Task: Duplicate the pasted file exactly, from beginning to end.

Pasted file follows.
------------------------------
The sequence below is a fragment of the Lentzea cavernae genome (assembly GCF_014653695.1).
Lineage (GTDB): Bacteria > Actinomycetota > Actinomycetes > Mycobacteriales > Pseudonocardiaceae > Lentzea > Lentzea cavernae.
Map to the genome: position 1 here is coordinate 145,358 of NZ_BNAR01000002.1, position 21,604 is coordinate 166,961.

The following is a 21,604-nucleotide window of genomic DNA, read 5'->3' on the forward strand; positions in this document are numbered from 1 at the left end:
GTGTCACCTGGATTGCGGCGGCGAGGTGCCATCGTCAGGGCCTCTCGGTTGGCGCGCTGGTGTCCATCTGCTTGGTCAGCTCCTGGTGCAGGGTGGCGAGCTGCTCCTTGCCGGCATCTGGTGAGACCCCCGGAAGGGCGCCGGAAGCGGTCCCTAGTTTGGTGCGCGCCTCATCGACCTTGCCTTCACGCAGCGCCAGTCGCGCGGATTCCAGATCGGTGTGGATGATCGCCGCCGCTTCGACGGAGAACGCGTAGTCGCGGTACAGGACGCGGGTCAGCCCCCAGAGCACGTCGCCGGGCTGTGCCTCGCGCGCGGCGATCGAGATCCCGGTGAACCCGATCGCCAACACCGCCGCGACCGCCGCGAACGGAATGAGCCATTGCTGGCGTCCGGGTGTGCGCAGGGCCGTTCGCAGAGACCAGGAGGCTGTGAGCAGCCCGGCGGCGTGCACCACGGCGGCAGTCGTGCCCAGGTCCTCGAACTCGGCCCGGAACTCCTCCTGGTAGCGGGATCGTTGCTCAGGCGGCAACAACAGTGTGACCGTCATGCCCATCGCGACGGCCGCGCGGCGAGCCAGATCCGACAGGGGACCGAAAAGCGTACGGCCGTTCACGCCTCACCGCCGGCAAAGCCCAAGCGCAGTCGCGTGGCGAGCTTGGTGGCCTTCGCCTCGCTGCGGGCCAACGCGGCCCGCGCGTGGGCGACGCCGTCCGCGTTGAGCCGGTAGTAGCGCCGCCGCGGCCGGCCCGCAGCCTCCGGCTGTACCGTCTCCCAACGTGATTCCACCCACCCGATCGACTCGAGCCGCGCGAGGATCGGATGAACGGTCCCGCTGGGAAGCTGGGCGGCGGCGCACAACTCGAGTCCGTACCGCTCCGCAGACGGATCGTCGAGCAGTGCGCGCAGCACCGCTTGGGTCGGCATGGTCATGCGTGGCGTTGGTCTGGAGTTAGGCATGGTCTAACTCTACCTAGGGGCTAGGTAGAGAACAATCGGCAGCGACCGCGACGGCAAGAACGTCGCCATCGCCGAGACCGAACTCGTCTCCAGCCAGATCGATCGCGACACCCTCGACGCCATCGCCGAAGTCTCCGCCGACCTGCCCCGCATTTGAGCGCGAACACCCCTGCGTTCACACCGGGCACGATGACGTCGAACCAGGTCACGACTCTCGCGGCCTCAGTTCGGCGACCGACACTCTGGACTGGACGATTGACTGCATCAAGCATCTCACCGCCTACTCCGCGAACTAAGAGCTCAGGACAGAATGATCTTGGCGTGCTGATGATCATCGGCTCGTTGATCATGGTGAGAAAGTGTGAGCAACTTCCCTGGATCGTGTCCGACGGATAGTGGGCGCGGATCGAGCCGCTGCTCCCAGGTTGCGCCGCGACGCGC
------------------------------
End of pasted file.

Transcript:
The sequence below is a fragment of the Lentzea cavernae genome (assembly GCF_014653695.1).
Lineage (GTDB): Bacteria > Actinomycetota > Actinomycetes > Mycobacteriales > Pseudonocardiaceae > Lentzea > Lentzea cavernae.
Map to the genome: position 1 here is coordinate 145,358 of NZ_BNAR01000002.1, position 21,604 is coordinate 166,961.

The following is a 21,604-nucleotide window of genomic DNA, read 5'->3' on the forward strand; positions in this document are numbered from 1 at the left end:
GTGTCACCTGGATTGCGGCGGCGAGGTGCCATCGTCAGGGCCTCTCGGTTGGCGCGCTGGTGTCCATCTGCTTGGTCAGCTCCTGGTGCAGGGTGGCGAGCTGCTCCTTGCCGGCATCTGGTGAGACCCCCGGAAGGGCGCCGGAAGCGGTCCCTAGTTTGGTGCGCGCCTCATCGACCTTGCCTTCACGCAGCGCCAGTCGCGCGGATTCCAGATCGGTGTGGATGATCGCCGCCGCTTCGACGGAGAACGCGTAGTCGCGGTACAGGACGCGGGTCAGCCCCCAGAGCACGTCGCCGGGCTGTGCCTCGCGCGCGGCGATCGAGATCCCGGTGAACCCGATCGCCAACACCGCCGCGACCGCCGCGAACGGAATGAGCCATTGCTGGCGTCCGGGTGTGCGCAGGGCCGTTCGCAGAGACCAGGAGGCTGTGAGCAGCCCGGCGGCGTGCACCACGGCGGCAGTCGTGCCCAGGTCCTCGAACTCGGCCCGGAACTCCTCCTGGTAGCGGGATCGTTGCTCAGGCGGCAACAACAGTGTGACCGTCATGCCCATCGCGACGGCCGCGCGGCGAGCCAGATCCGACAGGGGACCGAAAAGCGTACGGCCGTTCACGCCTCACCGCCGGCAAAGCCCAAGCGCAGTCGCGTGGCGAGCTTGGTGGCCTTCGCCTCGCTGCGGGCCAACGCGGCCCGCGCGTGGGCGACGCCGTCCGCGTTGAGCCGGTAGTAGCGCCGCCGCGGCCGGCCCGCAGCCTCCGGCTGTACCGTCTCCCAACGTGATTCCACCCACCCGATCGACTCGAGCCGCGCGAGGATCGGATGAACGGTCCCGCTGGGAAGCTGGGCGGCGGCGCACAACTCGAGTCCGTACCGCTCCGCAGACGGATCGTCGAGCAGTGCGCGCAGCACCGCTTGGGTCGGCATGGTCATGCGTGGCGTTGGTCTGGAGTTAGGCATGGTCTAACTCTACCTAGGGGCTAGGTAGAGAACAATCGGCAGCGACCGCGACGGCAAGAACGTCGCCATCGCCGAGACCGAACTCGTCTCCAGCCAGATCGATCGCGACACCCTCGACGCCATCGCCGAAGTCTCCGCCGACCTGCCCCGCATTTGAGCGCGAACACCCCTGCGTTCACACCGGGCACGATGACGTCGAACCAGGTCACGACTCTCGCGGCCTCAGTTCGGCGACCGACACTCTGGACTGGACGATTGACTGCATCAAGCATCTCACCGCCTACTCCGCGAACTAAGAGCTCAGGACAGAATGATCTTGGCGTGCTGATGATCATCGGCTCGTTGATCATGGTGAGAAAGTGTGAGCAACTTCCCTGGATCGTGTCCGACGGATAGTGGGCGCGGATCGAGCCGCTGCTCCCAGGTTGCGCCGCGACGCGC